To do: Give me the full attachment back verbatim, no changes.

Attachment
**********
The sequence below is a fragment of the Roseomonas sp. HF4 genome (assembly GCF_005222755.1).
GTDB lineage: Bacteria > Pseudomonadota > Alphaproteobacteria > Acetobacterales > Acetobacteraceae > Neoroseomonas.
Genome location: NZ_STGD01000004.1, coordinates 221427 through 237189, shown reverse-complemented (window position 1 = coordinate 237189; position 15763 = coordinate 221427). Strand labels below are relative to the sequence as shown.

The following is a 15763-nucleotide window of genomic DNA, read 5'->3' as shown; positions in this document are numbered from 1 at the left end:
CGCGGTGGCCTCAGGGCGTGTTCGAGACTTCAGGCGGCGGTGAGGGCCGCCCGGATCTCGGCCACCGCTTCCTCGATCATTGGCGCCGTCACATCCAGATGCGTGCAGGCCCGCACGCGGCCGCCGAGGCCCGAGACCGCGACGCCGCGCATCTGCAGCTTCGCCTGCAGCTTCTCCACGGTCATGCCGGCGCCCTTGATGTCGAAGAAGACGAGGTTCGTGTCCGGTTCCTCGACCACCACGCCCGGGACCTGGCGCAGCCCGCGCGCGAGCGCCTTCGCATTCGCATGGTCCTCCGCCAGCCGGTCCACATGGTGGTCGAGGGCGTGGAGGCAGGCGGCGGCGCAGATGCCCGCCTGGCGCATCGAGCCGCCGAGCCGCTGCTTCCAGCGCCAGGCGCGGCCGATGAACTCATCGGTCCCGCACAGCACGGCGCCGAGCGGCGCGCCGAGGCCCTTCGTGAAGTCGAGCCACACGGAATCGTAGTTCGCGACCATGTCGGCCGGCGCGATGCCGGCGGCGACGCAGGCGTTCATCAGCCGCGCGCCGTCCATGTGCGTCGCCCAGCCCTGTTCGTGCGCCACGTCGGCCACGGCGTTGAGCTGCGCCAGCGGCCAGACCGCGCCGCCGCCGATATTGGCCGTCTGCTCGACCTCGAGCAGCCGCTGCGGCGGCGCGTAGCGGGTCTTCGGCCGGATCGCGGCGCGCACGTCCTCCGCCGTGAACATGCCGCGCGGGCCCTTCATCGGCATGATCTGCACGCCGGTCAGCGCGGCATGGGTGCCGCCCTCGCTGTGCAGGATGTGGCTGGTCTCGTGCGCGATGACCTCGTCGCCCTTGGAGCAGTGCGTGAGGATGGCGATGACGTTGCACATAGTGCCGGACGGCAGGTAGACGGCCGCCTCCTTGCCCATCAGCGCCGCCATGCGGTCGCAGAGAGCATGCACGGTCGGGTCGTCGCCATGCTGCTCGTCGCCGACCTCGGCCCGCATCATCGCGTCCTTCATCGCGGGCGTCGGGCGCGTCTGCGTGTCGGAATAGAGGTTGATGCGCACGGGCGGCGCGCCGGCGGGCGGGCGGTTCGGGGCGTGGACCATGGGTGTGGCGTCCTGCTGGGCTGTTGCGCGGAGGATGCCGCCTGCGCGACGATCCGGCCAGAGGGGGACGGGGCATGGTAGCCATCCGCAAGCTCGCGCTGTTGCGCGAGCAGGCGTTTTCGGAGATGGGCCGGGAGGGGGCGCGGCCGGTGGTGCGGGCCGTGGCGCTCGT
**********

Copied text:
The sequence below is a fragment of the Roseomonas sp. HF4 genome (assembly GCF_005222755.1).
GTDB lineage: Bacteria > Pseudomonadota > Alphaproteobacteria > Acetobacterales > Acetobacteraceae > Neoroseomonas.
Genome location: NZ_STGD01000004.1, coordinates 221427 through 237189, shown reverse-complemented (window position 1 = coordinate 237189; position 15763 = coordinate 221427). Strand labels below are relative to the sequence as shown.

The following is a 15763-nucleotide window of genomic DNA, read 5'->3' as shown; positions in this document are numbered from 1 at the left end:
CGCGGTGGCCTCAGGGCGTGTTCGAGACTTCAGGCGGCGGTGAGGGCCGCCCGGATCTCGGCCACCGCTTCCTCGATCATTGGCGCCGTCACATCCAGATGCGTGCAGGCCCGCACGCGGCCGCCGAGGCCCGAGACCGCGACGCCGCGCATCTGCAGCTTCGCCTGCAGCTTCTCCACGGTCATGCCGGCGCCCTTGATGTCGAAGAAGACGAGGTTCGTGTCCGGTTCCTCGACCACCACGCCCGGGACCTGGCGCAGCCCGCGCGCGAGCGCCTTCGCATTCGCATGGTCCTCCGCCAGCCGGTCCACATGGTGGTCGAGGGCGTGGAGGCAGGCGGCGGCGCAGATGCCCGCCTGGCGCATCGAGCCGCCGAGCCGCTGCTTCCAGCGCCAGGCGCGGCCGATGAACTCATCGGTCCCGCACAGCACGGCGCCGAGCGGCGCGCCGAGGCCCTTCGTGAAGTCGAGCCACACGGAATCGTAGTTCGCGACCATGTCGGCCGGCGCGATGCCGGCGGCGACGCAGGCGTTCATCAGCCGCGCGCCGTCCATGTGCGTCGCCCAGCCCTGTTCGTGCGCCACGTCGGCCACGGCGTTGAGCTGCGCCAGCGGCCAGACCGCGCCGCCGCCGATATTGGCCGTCTGCTCGACCTCGAGCAGCCGCTGCGGCGGCGCGTAGCGGGTCTTCGGCCGGATCGCGGCGCGCACGTCCTCCGCCGTGAACATGCCGCGCGGGCCCTTCATCGGCATGATCTGCACGCCGGTCAGCGCGGCATGGGTGCCGCCCTCGCTGTGCAGGATGTGGCTGGTCTCGTGCGCGATGACCTCGTCGCCCTTGGAGCAGTGCGTGAGGATGGCGATGACGTTGCACATAGTGCCGGACGGCAGGTAGACGGCCGCCTCCTTGCCCATCAGCGCCGCCATGCGGTCGCAGAGAGCATGCACGGTCGGGTCGTCGCCATGCTGCTCGTCGCCGACCTCGGCCCGCATCATCGCGTCCTTCATCGCGGGCGTCGGGCGCGTCTGCGTGTCGGAATAGAGGTTGATGCGCACGGGCGGCGCGCCGGCGGGCGGGCGGTTCGGGGCGTGGACCATGGGTGTGGCGTCCTGCTGGGCTGTTGCGCGGAGGATGCCGCCTGCGCGACGATCCGGCCAGAGGGGGACGGGGCATGGTAGCCATCCGCAAGCTCGCGCTGTTGCGCGAGCAGGCGTTTTCGGAGATGGGCCGGGAGGGGGCGCGGCCGGTGGTGCGGGCCGTGGCGCTCGT